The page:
In 1947 Newquay Rowing Club reformed and provided the spark to reignite Cornish Rowing. In 1953 four men from Newquay began to trace, measure and record the history of all the pilot gigs. They went to Scilly Isles and found four gigs, all badly in need of repair – the Bonnet, Shah, Golden Eagle and the Slippen – and bought them for £35 each, except the Slippen which was only worth a mere £25.00. They were taken away to Newquay and over the next few years, extensive work was undertaken to get these magnificent gigs repaired and ready to return to sea.

In 1970 the County Championships began in Newquay and the first World Pilot Gig Championships was hosted by the Isles of Scilly on the first bank holiday weekend in May 1990. The first line up comprised 19 gigs and in 2010 the number of gigs competing passed the 120 mark.

The gig renaissance had truly begun and from 1990 – 1999, 39 new gigs were built with over 60 gigs being built from 2000 – 2009.

OUR CLUB

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The club was formed in1992 by former members of the Cawsand Bay Rowing Club and others, in order to revive and promote the sport of competitive rowing in the Rame Peninsula.  Principally to utilise our valuable natural resources – the sea and a mild climate and also to provide a healthy, athletic pastime for the members of our community – young and the more mature! Popular throughout the 19th Century, Pilot Gig racing had started in Newquay in 1962 and, by 1992 there were over 40 gigs racing for 20 Cornish clubs. With such fast recognition for the sport, it was decide, after a round of drinks in what was then the Ship Inn, to once again revive a part of our Cornish Heritage.

Gig racing is a fast growing sport and local to Cornwall, Isles of Scilly and Devon.There are numerous Regattas held throughout the summer in which the club competes. These attract large crowds as the racing is very colourful and spectacular.  We have an ideal location in Cawsand Bay for staging our own Regatta with excellent facilities for both spectator and competitors.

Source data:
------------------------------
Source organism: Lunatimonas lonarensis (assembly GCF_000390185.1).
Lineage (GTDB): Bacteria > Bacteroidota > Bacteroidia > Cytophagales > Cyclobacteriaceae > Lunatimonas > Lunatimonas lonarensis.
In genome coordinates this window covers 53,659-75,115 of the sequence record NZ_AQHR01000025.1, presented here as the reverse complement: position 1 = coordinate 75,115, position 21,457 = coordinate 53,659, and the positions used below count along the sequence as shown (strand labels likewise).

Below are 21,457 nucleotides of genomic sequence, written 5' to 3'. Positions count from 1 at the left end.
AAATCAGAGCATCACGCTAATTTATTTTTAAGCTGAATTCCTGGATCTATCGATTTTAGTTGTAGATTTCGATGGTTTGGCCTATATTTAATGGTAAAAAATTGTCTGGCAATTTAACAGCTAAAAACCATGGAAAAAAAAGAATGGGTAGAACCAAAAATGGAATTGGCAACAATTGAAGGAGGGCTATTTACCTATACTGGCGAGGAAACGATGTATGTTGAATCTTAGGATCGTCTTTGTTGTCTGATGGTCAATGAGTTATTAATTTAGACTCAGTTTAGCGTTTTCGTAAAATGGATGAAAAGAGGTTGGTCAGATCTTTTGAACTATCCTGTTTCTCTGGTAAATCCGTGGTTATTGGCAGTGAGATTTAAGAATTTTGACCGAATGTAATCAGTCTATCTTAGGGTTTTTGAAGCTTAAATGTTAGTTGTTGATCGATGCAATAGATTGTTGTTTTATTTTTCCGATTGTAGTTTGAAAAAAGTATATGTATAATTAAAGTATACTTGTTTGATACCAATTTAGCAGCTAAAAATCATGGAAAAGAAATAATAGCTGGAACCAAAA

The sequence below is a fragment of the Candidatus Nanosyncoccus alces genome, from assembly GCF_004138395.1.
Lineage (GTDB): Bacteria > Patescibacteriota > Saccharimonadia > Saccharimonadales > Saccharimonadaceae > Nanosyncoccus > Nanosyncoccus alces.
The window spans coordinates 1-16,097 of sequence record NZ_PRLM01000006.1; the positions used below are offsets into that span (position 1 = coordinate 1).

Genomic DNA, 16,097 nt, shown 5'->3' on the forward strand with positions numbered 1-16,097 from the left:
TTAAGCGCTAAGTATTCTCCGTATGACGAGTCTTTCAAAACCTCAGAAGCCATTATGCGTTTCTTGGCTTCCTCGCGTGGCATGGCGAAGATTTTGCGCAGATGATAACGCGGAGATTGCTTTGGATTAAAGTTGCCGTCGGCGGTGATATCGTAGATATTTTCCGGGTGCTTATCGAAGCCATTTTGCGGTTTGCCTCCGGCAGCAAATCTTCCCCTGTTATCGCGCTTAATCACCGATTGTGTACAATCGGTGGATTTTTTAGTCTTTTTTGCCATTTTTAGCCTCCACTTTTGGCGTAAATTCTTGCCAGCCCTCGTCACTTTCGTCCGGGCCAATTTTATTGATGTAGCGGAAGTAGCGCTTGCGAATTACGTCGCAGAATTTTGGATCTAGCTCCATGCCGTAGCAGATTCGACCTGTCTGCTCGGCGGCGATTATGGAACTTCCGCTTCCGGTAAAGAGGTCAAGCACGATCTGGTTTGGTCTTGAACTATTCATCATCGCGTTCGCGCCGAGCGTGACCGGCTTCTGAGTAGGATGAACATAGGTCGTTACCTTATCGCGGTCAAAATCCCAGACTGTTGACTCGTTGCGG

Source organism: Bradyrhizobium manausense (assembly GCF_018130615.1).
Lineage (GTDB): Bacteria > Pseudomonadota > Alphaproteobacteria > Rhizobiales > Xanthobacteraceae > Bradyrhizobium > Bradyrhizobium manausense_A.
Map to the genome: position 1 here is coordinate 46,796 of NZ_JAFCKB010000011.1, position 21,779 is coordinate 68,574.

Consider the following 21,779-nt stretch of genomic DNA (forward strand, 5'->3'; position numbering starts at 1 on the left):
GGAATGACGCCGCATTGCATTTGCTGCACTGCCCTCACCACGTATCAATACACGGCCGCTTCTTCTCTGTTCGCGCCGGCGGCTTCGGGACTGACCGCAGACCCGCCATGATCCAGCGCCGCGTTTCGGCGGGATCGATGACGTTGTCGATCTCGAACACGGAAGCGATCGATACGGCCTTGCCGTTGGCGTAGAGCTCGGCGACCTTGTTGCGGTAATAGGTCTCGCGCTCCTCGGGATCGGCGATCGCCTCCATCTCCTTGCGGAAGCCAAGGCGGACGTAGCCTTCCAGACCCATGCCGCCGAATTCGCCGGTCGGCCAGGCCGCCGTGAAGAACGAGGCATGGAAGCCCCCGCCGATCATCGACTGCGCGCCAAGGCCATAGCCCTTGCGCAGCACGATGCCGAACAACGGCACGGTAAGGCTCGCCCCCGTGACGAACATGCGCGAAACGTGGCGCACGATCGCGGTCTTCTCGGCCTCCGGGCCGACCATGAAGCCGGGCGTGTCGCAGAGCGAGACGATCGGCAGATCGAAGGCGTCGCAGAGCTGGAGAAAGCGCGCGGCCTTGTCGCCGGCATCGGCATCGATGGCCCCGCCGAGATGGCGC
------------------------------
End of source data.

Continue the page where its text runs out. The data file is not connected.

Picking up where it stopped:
The sport provides the opportunity for the whole family to participate.  Families either row together or provide the network of behind-the-scenes supporters.  Each crew consists of six oarsmen and a coxswain, which are made up of boys and girls, men and women.  We now have men and ladies veterans crew as well as a Supervets crew. (Over 50’s)

OUR GIGS

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Our first gig, the Spirit of Rame has been with us since the dawn of the Rame Gig Club. Jimmy Donne and Son of St Budeaux, Plymouth built her; she was the first to be made outside of Cornwall. The second build was the Minnadhu, this is a Cornish word meaning “black rock”. It was named after one of the fields overlooking Cawsand and Kingsand Bay; the Minnadhu is probably out fastest boat and very comfortable to row in. Jim Currah built her in 1994. Finally, Jim and his son Dave Currah built the Penlee Point, in 2004. Our fourth gig, the Maker Wave, isn’t of traditional construction and is used only for training, was acquired in 2015.